During periods of warfare Perkins was actively involved in privateering. In 1779 he was one of a group of Liverpool merchants who purchased and fitted out the schooner Lucy as the first Liverpool privateer, and between 1798 and 1801 he was financially involved in five of the six privateers the town sent out. Fortunes in privateering fluctuated: although a venture early in 1799 resulted in five prizes estimated to be worth more than £26,000 to Perkins and his associates, other cruises that year were less remunerative and one privateer was wrecked. By 1801 prospects had so worsened that Perkins and his associates decided to sell their privateers at auction. Perkins was, however, briefly involved in further ventures in 1803 and 1805.
Fishing, trading, and privateering required ships: thus Perkins’s concern with lumbering and shipbuilding. On 7 May 1765 he launched the Nabby and the Polly, two schooners he had built at Liverpool, and in June 1766 he agreed to take a quarter-share in a schooner being built at Port Medway. The American revolution hit him severely (he lost five ships to privateers), but matters improved later. Between 1789 and 1810 he was owner or part-owner of at least 20 vessels built in Liverpool and vicinity.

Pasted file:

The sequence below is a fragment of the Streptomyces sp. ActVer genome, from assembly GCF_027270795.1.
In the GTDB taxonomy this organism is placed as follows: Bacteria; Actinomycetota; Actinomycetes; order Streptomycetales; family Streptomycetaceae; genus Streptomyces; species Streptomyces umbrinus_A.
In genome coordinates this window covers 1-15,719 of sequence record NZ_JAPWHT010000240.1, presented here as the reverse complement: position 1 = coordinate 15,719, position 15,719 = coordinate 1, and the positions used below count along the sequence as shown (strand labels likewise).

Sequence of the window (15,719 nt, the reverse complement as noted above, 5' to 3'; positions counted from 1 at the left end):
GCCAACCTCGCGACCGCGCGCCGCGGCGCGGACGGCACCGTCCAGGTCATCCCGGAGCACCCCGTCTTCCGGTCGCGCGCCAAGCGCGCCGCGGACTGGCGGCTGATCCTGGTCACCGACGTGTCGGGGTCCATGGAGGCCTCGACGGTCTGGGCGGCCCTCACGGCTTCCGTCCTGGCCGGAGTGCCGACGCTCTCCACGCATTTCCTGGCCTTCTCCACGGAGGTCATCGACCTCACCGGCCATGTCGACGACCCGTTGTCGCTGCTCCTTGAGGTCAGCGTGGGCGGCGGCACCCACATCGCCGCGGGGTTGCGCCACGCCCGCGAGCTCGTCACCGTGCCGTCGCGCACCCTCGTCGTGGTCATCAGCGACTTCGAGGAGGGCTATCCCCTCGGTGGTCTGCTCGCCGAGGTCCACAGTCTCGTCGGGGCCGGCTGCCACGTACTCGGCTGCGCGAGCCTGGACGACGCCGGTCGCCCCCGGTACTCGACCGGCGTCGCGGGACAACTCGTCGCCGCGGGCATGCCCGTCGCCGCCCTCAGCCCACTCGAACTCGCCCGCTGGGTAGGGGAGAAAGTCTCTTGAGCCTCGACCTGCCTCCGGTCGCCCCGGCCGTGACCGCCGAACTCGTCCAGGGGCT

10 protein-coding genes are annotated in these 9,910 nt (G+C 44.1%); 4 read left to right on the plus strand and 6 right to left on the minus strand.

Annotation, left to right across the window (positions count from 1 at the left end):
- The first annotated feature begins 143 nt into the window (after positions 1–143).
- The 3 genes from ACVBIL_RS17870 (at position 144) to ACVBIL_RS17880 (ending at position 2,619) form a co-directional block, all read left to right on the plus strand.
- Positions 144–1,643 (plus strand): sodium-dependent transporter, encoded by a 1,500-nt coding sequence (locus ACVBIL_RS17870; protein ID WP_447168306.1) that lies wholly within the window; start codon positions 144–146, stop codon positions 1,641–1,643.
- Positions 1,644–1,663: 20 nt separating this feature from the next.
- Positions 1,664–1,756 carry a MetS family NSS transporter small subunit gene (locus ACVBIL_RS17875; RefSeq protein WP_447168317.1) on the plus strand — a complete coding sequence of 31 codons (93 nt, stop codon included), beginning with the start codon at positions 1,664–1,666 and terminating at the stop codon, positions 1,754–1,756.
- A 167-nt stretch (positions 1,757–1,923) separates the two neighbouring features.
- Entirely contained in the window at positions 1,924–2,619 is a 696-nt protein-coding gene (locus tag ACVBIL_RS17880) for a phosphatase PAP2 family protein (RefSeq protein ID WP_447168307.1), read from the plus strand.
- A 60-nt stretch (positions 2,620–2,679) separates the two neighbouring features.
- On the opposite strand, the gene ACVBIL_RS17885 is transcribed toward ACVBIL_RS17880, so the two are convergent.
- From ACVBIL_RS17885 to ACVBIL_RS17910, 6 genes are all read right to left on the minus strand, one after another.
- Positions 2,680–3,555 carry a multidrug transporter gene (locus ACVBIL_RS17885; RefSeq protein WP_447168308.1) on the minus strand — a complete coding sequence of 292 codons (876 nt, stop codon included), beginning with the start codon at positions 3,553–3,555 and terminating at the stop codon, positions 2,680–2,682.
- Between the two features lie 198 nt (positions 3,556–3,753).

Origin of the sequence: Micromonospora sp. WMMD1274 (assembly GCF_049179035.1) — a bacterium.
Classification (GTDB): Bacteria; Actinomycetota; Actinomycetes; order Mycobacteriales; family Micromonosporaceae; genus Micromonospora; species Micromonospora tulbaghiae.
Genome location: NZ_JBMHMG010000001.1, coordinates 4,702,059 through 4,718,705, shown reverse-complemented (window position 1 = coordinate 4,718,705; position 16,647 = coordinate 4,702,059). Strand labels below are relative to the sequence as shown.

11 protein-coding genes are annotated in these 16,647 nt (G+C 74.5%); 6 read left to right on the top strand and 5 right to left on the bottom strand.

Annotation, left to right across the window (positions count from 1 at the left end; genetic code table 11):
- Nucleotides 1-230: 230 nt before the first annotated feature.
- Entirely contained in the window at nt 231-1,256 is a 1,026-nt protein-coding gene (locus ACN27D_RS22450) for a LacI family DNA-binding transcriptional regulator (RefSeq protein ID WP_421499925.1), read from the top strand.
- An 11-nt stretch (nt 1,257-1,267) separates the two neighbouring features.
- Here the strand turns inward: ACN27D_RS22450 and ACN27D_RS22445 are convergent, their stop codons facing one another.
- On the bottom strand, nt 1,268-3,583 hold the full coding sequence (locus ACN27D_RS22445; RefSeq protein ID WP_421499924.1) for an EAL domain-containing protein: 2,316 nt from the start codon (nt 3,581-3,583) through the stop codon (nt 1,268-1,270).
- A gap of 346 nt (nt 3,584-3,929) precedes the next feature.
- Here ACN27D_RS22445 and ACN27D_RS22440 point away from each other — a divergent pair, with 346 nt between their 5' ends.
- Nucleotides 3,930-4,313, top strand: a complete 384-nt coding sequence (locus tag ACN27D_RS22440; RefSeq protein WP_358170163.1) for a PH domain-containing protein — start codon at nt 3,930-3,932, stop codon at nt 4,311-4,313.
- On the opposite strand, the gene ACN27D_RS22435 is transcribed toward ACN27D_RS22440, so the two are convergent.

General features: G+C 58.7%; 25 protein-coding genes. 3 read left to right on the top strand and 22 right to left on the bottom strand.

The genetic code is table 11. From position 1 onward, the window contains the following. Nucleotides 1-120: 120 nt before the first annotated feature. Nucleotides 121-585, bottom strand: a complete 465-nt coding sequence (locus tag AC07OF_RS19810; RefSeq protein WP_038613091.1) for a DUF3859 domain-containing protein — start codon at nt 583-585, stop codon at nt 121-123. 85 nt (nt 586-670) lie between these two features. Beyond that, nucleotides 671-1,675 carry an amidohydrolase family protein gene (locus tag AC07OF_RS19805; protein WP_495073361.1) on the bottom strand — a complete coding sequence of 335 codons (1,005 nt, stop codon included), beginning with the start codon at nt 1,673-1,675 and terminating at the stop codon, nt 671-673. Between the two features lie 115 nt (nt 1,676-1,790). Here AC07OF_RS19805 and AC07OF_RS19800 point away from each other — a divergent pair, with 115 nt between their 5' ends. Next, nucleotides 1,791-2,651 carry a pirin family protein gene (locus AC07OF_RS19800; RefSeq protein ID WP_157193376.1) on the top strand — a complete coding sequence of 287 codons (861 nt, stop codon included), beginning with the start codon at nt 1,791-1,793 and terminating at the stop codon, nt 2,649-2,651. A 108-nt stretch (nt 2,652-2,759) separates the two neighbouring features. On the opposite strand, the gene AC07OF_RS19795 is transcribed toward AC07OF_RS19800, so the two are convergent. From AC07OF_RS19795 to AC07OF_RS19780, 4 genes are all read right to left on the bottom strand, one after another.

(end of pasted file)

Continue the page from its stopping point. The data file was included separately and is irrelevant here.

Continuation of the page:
For many years Perkins was prominent in both local and provincial affairs. Early in 1764 he was appointed a justice of the peace and a judge of the Inferior Court of Common Pleas, and he served for 46 years in both that court and the Court of Quarter Sessions. In 1770 he was chosen as proprietors’ clerk, an office which he held until 1802; he also acted as town clerk and county treasurer for a lengthy period. In 1772 he was appointed commissioner of roads. From 1777 to 1807 he was judge of probate for Queens County, from 1780 to 1790 deputy registrar of the Vice-Admiralty Court, and for many years custos rotulorum as well. Lieutenant-colonel of the county militia from 1772 to 1793, he served as colonel commandant from 1793 to 1807. Perkins was also for more than 30 years a member of the House of Assembly, representing Queens County from 1765 to 1799, except in 1768 and 1769. Even though he attended only 11 of 40 sessions, during his absence he was able to render service through his connections in Halifax. As an assemblyman, Perkins did effective work in a rather quiet way throughout a period affected by problems of both war and peace. Although “slow to speak,” according to William Black, “. . . in deciding upon questions of importance he is said to have manifested great wisdom and integrity.”